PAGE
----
Creatine, glutamine, and protein are three of the most popular supplements for gaining lean muscle and strength. But what are the best times to take these proven supplements?
Here's what I've found personally works best for both my clients and myself when it comes to these three bodybuilding staples. When taken correctly, I believe they may be all the supplements you need, along with fish oil and a good multivitamin.
Get it right and make the most of your training—and your hard-earned money!
The Best Time to Take Creatine
Whenever you find it easiest to take creatine is probably good enough. There's not a lot of research indicating that taking it at one particular time is significantly better than any other.
Personally, I like to take a blend of creatine, carbs (in the form of juice), and protein about half an hour before training, and the same blend after training. This is also the basic approach that Dr. Jim Stoppani advocates in the article "Ask the Supplement Guru: When Should I Take Creatine?"
This "bracketing" technique helps set up an anabolic (muscle-building) state for your muscles and helps prevent muscle breakdown from a workout (catabolism). You'll be well stocked with anabolic amino acids when you're most receptive to them, you're topped off with carbs both during and after training, and you're always full of creatine.
If the before-and-after technique is too complicated for you, just taking 5 grams post-workout is also very effective at producing strength and size gains, according to a 2013 study.1 Third place would be 5 grams whenever works for you.
When you first start taking creatine, it's common to load with 20-25 grams per day in 5 gram servings for five days. This is effective, but not totally necessary. Just 3-5 grams a day will get you to the same place soon enough, writes Ciaran Fairman in "Do I Need to Load With Creatine."
The Best Time to Take Glutamine
The standard protocol for glutamine is to take 2-3 servings of 5 grams a day, with one of them right before bed. This is what I recommend as well, and in my book, the dose before bed is the most important!
Sleep is already the time when you experience the greatest releases of growth hormone, and not coincidentally, it's the time when you turn all that hard work you've been doing into physical results. Glutamine is also thought to be able to help combat symptoms of overtraining, so pairing it with deep, recuperative rest is a no-brainer.2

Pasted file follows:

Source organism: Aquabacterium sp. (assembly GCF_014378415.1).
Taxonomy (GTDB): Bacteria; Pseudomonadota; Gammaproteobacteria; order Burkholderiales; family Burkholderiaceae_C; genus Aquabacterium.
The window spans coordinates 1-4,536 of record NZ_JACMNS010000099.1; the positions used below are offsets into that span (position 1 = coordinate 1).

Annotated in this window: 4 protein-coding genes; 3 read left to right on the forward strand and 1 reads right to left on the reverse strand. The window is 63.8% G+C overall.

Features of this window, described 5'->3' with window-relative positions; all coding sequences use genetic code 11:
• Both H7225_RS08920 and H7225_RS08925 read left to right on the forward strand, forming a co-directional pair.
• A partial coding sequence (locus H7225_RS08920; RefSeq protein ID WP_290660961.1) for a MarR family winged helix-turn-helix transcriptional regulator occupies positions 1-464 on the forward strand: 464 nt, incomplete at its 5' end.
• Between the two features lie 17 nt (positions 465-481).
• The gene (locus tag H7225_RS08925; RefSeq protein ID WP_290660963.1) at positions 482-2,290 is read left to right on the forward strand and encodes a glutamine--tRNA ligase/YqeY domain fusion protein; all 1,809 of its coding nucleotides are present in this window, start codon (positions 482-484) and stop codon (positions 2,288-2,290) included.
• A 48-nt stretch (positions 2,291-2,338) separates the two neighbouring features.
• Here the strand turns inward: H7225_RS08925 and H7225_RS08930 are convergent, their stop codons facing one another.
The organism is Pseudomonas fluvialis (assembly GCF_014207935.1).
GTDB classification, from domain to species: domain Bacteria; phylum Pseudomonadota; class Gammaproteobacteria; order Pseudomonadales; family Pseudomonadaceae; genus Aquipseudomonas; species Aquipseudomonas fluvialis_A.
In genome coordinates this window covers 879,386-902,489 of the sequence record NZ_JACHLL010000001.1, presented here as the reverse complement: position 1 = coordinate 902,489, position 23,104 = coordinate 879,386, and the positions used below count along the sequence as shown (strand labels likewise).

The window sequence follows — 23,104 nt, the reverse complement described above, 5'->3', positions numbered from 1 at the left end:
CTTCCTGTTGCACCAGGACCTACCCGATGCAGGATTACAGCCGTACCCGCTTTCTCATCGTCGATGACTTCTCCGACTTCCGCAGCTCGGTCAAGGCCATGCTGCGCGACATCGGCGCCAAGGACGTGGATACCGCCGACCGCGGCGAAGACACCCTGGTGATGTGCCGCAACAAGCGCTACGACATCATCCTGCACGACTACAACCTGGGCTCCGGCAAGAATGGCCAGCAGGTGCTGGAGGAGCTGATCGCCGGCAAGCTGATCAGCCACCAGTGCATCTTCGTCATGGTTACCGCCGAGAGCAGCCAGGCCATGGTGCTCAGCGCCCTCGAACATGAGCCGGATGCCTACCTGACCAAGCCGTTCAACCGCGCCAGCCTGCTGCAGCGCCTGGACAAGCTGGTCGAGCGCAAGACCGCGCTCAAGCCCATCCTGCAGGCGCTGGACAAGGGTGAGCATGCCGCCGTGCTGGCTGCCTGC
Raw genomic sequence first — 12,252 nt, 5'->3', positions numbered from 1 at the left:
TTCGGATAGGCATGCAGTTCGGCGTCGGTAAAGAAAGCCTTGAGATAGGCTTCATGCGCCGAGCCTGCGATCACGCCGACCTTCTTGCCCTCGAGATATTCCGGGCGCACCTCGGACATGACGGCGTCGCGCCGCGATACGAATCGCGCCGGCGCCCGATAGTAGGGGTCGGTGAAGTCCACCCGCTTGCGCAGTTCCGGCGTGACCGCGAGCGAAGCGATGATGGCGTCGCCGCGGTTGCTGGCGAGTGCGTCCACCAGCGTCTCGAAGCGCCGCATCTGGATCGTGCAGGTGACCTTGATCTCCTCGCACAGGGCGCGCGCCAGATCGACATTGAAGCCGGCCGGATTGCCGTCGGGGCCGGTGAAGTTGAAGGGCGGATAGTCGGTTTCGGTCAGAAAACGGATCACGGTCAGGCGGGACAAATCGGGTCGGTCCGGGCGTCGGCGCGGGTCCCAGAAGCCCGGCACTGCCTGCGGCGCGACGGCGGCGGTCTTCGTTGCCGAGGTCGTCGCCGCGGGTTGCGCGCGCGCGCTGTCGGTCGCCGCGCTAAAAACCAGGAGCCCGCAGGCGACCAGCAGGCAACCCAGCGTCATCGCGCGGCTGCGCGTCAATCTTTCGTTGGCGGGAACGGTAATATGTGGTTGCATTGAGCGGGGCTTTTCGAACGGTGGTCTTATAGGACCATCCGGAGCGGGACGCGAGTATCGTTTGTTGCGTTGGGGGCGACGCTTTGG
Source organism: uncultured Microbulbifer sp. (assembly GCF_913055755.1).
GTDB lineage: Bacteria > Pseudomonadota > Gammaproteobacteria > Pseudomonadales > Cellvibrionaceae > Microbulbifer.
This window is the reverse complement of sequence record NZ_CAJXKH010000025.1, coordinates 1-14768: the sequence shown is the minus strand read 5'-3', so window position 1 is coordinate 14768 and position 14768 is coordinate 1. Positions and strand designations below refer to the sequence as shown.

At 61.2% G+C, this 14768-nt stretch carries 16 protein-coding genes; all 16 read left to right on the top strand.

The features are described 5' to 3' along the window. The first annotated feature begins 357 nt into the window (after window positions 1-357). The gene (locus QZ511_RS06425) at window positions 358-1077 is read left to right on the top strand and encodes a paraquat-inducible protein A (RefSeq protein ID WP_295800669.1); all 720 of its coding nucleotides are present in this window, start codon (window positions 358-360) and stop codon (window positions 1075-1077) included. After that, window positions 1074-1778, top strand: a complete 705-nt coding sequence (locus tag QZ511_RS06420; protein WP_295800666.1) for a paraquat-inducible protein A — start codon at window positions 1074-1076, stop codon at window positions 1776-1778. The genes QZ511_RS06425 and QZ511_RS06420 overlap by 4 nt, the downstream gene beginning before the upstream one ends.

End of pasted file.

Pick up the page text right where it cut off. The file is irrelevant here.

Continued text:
Aside from that, 5 grams in the morning and 5 grams during a workout remain tried-and-true recommendations.
The Best Time to Take Protein
Whey protein absorbs quickly for muscle recovery and growth, taking less than an hour after drinking your protein shake to fully metabolize. We call this protein “fast-acting.” Casein, on the other hand, absorbs slowly, taking about 3 to 4 hours for the same effect, so we call this protein “slow-acting.”
Both whey and casein, over other protein supplements, appear to offer the greatest gains in muscle recovery and growth.
Getting adequate protein matters more than when you take it.3 But once you're sure you're getting enough, there is definitely the right type of protein for the right time of day.
- After a workout. A 2013 meta-analysis poked a hole in the idea of an "anabolic window" that lasts 30-45 minutes after a workout.3 But make no mistake, this is still a good time to have a shake! After you train, both protein synthesis and protein breakdown are elevated. Unless you take protein, only the breakdown will remain elevated—and that's what you don't want. Plus, a protein shake taken consistently after training has been shown again and again to result in greater muscle and strength gains.4-8
- Before a workout. As Nick Coker notes in the article "The Case for Pre-workout Protein," a protein shake before training has actually been shown to be as effective as one taken post-workout. Fast-acting whey can work on repairing your muscles even as you’re breaking them down!9 Of course, this isn't for everybody, or for every workout—if you toss back a huge protein shake and then do intense cardio intervals, your stomach may let you hear about it.